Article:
• A Walk and talk support group in the Catterick area.
  • A Facebook peer support page, offering weekly updates, tips, and advice on coping skills and positive messages.

Humankind’s community members travel over 1,000 miles together in celebration of Recovery Month

Jack Keery

Barnsley Recovery Steps, a Humankind service, on a recovery walk through Barnsley

Humankind has been celebrating the successes of people recovering from addiction by holding events throughout September to mark Recovery Month.

Recovery Month is a national event that celebrates the achievements of people who have sought treatment for drug and alcohol use.

Staff, volunteers, and people who use our services have joined together at a range of events, including walks, bicycle rides, community litter picks, and step-challenges to recognise the achievements of close to 30,000 people who access our recovery services each year.

North Yorkshire Horizons hiking

Speaking about the events, Humankind’s CEO, Paul Townsley, said:

“National Recovery Month is always a hugely significant time in our charity’s calendar, not only because we are able to celebrate the fantastic achievements of people who have accessed our services and thrived within them, but because those people have the opportunity to show others who may be struggling that recovery from substance misuse is both real and achievable.

“The collective effort from participants to amass over 1,000 miles in walks, bike rides, and many other events sends a strong message that we must end the stigma surrounding drug and alcohol issues, and instead celebrate those in recovery who are taking life-changing steps and aiming to maintain their sobriety.”

In total, our Recovery Month participants collectively travelled over 1186.9 miles, representing more than three times the distance from our head office in Durham to the location of our service furthest in the south, EDP in Devon.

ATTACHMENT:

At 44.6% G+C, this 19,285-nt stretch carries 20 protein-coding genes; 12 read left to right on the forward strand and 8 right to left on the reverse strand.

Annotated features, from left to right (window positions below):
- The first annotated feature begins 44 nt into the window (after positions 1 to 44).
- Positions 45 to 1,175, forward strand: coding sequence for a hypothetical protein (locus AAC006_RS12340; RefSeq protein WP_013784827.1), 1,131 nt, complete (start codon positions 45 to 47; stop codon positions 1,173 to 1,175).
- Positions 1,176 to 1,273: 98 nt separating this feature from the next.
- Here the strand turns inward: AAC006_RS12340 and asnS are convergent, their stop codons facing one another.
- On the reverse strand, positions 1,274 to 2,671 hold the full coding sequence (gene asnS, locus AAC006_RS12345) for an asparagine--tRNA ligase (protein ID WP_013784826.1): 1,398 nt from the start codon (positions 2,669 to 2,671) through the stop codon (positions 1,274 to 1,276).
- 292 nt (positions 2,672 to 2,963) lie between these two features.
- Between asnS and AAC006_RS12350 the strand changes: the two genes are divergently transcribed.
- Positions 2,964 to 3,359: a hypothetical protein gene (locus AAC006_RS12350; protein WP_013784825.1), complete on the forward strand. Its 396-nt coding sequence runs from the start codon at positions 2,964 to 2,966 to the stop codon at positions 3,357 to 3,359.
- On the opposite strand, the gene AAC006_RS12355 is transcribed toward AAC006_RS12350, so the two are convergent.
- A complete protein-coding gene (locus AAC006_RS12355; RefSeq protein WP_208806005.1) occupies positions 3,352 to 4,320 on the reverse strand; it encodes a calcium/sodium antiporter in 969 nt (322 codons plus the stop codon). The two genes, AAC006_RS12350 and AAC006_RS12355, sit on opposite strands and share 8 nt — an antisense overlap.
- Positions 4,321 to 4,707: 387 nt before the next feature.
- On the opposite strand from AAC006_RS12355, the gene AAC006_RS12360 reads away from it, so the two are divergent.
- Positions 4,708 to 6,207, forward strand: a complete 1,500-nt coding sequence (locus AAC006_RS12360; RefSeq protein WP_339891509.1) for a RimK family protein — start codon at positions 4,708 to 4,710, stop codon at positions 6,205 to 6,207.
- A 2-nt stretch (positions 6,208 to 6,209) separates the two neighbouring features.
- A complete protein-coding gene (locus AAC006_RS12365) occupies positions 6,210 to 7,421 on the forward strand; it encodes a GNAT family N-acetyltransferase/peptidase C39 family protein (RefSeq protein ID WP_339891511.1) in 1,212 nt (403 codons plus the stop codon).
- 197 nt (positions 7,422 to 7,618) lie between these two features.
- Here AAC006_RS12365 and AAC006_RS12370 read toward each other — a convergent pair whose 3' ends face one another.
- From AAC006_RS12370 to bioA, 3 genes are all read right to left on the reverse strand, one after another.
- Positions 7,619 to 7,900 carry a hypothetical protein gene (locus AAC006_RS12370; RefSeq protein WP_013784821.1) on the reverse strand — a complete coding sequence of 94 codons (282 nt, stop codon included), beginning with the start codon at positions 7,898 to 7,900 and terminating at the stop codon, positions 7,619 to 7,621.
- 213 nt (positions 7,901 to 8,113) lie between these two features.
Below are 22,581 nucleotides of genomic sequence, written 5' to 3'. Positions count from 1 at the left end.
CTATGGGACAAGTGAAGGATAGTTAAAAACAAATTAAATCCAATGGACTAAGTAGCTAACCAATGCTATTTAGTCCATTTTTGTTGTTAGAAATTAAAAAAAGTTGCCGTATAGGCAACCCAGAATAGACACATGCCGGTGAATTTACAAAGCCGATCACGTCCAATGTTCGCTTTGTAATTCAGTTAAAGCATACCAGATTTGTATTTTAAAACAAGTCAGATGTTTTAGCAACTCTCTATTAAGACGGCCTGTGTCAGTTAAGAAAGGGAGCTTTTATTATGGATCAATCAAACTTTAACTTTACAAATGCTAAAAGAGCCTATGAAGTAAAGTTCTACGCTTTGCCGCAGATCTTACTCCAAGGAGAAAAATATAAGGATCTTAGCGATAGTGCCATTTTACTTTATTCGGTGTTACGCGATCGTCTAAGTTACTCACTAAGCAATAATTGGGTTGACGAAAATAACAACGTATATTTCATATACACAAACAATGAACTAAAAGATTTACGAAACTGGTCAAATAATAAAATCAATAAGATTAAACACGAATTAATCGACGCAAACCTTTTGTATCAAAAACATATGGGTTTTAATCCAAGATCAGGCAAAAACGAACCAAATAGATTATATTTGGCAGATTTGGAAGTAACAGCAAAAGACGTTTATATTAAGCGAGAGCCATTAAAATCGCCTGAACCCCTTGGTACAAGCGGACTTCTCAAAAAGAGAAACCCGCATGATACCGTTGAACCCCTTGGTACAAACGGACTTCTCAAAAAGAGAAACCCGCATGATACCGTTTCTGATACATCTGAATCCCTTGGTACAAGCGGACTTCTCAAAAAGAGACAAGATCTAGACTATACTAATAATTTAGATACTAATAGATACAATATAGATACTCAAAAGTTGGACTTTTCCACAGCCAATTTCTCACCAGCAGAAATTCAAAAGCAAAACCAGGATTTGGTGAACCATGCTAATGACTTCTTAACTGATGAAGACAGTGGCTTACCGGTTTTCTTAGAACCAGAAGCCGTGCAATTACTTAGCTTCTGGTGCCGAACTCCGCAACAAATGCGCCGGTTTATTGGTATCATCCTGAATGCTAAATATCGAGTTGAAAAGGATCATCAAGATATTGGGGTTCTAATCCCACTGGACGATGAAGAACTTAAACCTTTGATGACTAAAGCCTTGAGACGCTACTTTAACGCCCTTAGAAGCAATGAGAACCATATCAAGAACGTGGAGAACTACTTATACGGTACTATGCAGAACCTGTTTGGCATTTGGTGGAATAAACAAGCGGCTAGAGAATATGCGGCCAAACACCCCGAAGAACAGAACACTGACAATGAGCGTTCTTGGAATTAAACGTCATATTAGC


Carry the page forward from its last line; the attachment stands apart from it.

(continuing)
As well as events to get active, Humankind’s services have also hosted graduations for those who have achieved sobriety and parties for those in recovery.

Forward Leeds, one of our drug and alcohol recovery services, hosted a recovery graduation at Elland Road with former Leeds United football player Jermaine Beckford and professional boxer Maxi Hughes presenting the ceremony.

Professional boxer Maxi Hughes and Jermaine Beckford at the Forward Leeds Recovery Graduation

In Sheffield, The Greens Recovery Focused Accommodation hosted a garden party in recognition of the achievements of tenants such as Greg Goodwin, who in the space of a year went from being in intensive care as a result of alcoholism to going sober and taking part in a 170-mile bike ride.

Other events featured in Humankind’s Recovery Month calendar included:

  • Barnsley Recovery Steps – 10-mile ramble
  • Calderdale Recovery Steps – outreach event in Halifax Town Centre, with public speakers, bands, choirs, and stalls
  • EDP Drug and Alcohol Services – Mount Everest Steps Challenge
  • Forward Leeds – Waterfront Recovery Walk
  • North Yorkshire Horizons – Yorkshire Three Peaks hike
  • South Tyneside Adult Recovery Service – Recovery Walks
  • Staffordshire Adult Recovery Service – Recovery Walks
  • The Greens Recovery Focused Accommodation – 170-mile Way of the Roses bike ride
  • The Greens Recovery Focused Accommodation – weekly community litter picks